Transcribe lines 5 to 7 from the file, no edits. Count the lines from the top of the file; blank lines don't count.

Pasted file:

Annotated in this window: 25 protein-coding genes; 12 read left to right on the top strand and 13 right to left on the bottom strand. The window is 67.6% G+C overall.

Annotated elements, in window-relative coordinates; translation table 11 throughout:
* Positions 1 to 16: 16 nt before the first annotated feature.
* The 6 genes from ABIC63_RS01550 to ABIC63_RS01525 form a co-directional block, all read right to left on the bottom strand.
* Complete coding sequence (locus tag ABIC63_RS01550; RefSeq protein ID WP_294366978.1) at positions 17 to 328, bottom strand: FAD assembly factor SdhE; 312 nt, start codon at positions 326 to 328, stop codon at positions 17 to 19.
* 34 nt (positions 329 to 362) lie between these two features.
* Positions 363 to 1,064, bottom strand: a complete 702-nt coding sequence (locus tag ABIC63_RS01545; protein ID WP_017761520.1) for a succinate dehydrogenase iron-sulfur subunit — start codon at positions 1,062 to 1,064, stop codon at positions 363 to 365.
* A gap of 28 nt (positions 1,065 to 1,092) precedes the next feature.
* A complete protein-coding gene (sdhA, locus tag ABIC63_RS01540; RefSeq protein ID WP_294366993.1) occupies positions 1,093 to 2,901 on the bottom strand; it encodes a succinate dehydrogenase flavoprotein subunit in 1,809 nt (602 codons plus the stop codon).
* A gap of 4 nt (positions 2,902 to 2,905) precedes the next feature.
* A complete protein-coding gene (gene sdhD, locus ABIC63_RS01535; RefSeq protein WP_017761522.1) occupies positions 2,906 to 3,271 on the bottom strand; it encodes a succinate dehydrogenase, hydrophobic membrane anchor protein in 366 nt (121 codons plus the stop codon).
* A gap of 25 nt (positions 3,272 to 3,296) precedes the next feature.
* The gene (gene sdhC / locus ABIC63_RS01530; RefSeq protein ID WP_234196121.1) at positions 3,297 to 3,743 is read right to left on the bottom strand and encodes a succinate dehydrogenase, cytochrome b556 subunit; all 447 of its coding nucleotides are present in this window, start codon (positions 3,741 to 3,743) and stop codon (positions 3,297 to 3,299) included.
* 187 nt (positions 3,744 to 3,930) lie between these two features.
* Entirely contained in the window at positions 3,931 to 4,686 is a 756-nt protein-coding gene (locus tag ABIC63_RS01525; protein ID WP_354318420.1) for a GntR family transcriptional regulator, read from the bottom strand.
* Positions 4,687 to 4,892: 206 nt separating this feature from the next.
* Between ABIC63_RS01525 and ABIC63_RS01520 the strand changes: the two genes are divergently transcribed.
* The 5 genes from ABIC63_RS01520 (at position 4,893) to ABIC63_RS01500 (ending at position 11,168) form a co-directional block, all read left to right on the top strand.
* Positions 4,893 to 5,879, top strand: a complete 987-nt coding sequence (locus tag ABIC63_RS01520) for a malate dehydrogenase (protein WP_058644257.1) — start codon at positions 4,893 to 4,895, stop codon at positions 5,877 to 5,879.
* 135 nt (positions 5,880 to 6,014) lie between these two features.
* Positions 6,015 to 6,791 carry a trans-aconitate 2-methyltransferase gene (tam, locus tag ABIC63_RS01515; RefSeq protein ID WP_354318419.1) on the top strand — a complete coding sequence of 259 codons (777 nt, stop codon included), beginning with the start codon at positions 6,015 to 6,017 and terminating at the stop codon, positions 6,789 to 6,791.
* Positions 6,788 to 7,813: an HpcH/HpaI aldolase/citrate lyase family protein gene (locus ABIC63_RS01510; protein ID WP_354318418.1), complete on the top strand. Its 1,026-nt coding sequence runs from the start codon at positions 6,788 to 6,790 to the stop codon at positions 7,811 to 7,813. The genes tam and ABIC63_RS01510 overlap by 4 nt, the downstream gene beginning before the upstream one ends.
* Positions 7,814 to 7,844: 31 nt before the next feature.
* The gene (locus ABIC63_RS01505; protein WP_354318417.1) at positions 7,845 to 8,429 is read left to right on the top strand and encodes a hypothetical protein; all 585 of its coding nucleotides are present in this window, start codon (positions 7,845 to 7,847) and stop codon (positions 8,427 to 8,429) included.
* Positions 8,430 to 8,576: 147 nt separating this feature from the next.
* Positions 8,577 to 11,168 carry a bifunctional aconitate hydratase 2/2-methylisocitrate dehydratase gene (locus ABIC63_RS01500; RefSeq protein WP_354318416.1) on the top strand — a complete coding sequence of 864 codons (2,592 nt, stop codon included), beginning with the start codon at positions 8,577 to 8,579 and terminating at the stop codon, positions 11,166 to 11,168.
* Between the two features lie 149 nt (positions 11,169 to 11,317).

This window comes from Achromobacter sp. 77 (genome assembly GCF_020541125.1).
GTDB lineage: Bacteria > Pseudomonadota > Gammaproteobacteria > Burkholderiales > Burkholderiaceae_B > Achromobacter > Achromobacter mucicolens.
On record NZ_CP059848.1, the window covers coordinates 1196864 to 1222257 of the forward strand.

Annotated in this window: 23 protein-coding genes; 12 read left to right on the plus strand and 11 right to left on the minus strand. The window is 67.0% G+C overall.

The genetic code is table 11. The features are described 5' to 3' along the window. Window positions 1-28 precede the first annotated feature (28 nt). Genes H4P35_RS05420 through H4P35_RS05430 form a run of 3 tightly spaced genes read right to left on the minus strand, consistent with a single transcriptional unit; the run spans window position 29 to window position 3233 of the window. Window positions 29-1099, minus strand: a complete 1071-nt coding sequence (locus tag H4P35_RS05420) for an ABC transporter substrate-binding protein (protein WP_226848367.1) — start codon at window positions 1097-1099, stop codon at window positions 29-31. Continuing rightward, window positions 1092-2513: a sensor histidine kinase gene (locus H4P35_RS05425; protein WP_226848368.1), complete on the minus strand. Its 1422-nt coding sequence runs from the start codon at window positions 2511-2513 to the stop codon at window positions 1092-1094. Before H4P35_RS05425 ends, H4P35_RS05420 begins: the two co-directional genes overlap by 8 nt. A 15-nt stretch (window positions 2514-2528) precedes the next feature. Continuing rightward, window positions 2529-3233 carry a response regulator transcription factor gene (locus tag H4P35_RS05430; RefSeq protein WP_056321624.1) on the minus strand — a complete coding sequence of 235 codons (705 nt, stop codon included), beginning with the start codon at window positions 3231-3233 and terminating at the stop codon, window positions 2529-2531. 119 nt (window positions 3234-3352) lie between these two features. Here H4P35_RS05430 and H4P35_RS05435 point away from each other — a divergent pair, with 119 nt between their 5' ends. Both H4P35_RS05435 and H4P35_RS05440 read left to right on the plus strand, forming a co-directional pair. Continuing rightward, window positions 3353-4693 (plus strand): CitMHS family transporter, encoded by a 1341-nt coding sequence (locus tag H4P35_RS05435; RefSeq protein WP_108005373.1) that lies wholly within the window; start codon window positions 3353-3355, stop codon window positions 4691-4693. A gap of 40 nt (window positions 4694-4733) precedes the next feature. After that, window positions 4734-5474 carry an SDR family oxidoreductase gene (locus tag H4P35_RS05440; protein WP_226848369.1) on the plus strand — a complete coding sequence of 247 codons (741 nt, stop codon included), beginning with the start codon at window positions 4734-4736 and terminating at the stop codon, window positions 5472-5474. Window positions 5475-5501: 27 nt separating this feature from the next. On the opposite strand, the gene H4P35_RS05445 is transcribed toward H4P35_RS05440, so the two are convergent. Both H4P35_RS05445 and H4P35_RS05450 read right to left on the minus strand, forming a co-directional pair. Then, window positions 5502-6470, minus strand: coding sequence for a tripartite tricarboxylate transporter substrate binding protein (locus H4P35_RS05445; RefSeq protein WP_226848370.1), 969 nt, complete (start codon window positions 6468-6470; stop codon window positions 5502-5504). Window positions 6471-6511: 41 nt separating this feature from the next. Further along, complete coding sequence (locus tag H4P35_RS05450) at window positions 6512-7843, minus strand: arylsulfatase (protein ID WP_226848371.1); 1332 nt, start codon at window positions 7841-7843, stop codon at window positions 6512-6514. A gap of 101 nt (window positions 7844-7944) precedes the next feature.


* Complete coding sequence (locus tag ABIC63_RS01550; RefSeq protein ID WP_294366978.1) at positions 17 to 328, bottom strand: FAD assembly factor SdhE; 312 nt, start codon at positions 326 to 328, stop codon at positions 17 to 19.
* 34 nt (positions 329 to 362) lie between these two features.
* Positions 363 to 1,064, bottom strand: a complete 702-nt coding sequence (locus tag ABIC63_RS01545; protein ID WP_017761520.1) for a succinate dehydrogenase iron-sulfur subunit — start codon at positions 1,062 to 1,064, stop codon at positions 363 to 365.